Port, Fortresses and Group of Monuments, Cartagena
Shortly after the founding of Cartagena in 1533, the Spanish settlers began the construction of fortresses to protect the city from English, French, and Dutch pirates. However, the fortresses did not hoard off attacks, and the city was penetrated several times throughout history. To better resist the attacks, more and more fortresses were built until the city was finally protected enough to resist attack. Along with the ruins of these stunning fortresses, Cartagena is home to various beautiful monuments and a gorgeous port area fascinating visitors from all ends of the world.
Los Katíos National Park
Made up of hills, plains, and forests, Los Katíos National Park is located in northwestern Colombia. The park is home to lush biodiversity with many of the world’s endangered plants and animal species.
Historic Centre of Santa Cruz de Mompox
The colonial city of Santa Cruz de Mompox is significant for its historic architecture, a fusion of European and indigenous styles beautifully well-preserved today. The historic center includes various churches, convents, and public buildings many of which are still used today.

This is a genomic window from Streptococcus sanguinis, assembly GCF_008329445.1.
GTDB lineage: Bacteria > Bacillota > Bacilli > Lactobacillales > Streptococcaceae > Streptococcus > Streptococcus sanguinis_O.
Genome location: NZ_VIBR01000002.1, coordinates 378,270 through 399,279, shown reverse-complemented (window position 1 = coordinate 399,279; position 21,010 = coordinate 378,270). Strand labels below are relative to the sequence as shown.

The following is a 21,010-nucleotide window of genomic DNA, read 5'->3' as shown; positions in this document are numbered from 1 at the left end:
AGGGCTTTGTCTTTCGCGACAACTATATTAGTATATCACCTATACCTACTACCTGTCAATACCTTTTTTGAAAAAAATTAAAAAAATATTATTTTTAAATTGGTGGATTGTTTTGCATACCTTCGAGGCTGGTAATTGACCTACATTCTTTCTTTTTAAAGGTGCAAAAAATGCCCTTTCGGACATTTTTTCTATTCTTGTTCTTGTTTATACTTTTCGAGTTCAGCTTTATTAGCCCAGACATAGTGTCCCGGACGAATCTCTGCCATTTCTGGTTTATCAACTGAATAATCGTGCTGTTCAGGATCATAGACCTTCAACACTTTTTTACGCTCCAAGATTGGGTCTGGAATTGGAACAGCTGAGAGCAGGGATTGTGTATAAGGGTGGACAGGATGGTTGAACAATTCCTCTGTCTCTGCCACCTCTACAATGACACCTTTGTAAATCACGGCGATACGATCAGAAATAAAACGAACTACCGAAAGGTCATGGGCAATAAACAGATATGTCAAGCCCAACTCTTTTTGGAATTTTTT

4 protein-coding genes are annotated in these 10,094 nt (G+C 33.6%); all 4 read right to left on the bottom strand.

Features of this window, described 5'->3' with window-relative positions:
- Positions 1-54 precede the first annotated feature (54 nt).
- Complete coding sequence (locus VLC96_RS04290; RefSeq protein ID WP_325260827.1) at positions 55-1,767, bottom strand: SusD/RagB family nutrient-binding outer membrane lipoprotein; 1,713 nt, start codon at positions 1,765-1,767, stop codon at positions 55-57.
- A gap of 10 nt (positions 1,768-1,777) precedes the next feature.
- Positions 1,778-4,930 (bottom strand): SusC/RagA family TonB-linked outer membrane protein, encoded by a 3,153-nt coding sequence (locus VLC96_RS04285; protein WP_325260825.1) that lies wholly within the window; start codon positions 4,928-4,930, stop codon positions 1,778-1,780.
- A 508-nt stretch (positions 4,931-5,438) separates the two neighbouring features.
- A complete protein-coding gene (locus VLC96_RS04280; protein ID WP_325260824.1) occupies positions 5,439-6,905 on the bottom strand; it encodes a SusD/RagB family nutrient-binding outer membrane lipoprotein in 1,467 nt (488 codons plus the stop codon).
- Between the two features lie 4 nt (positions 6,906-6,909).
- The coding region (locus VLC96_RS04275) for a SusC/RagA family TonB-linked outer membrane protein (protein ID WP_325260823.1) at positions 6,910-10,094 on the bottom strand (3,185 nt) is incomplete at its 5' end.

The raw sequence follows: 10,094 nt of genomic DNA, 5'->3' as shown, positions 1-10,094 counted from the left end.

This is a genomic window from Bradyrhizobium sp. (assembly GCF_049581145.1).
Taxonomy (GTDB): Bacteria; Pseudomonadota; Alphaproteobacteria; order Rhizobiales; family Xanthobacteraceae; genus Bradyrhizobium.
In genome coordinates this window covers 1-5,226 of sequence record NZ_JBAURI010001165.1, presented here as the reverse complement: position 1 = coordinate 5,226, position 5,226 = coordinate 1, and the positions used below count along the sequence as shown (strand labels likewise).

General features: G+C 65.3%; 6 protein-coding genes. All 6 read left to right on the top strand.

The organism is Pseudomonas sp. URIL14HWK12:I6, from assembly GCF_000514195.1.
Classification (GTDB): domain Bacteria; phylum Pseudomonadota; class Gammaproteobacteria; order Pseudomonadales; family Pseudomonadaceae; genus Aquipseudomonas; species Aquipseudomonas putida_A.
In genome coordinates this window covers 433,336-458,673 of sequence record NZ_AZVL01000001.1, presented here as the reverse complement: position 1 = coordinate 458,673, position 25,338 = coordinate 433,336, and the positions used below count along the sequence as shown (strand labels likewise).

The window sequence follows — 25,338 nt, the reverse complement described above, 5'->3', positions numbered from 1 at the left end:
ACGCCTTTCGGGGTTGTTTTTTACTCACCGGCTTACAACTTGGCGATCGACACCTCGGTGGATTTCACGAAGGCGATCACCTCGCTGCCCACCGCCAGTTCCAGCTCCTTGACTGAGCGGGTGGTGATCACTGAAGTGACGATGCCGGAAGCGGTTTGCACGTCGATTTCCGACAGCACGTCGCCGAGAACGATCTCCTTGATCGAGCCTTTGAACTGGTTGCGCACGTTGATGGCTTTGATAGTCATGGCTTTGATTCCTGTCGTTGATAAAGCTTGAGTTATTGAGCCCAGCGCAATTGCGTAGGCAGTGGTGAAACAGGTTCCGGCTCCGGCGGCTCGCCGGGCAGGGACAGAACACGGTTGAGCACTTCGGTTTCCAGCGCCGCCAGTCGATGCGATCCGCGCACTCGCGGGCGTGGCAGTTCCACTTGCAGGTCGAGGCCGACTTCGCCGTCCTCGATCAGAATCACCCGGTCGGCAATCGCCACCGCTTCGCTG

National Archeological Park of Tierradentro
This national park is made up of various underground tombs and burial sites whose walls are covered with painted patterns in black, white, and red. The area was inhabited during the first millennium, and the underground structures are said to have been created between the years 500CE and 800CE. Various human figurines are also on display though much of the pottery, fabrics, and other objects placed within the tombs were stolen before the site was protected.
San Agustín Archeological Park
Sill inhabited today, San Augustín is a small Colombian town surrounded by various archaeological sites where visitors will enjoy a large collection of religious monuments and sculptures. The figures depict animals and gods and demonstrate the rich culture of the Andean civilization of the first millennium.
Malpelo Fauna and Flora Sanctuary
This World Heritage Site is made up of the island of Malpelo and its surrounding marine habitat, the largest no-fishing zone in the Eastern Tropical Pacific. This spot is one of the most exceptional diving spots in the world with its immense natural beauty and marine biodiversity. This is an important environment for predatory marine life where groups of hundreds of sharks have been spotted together at once.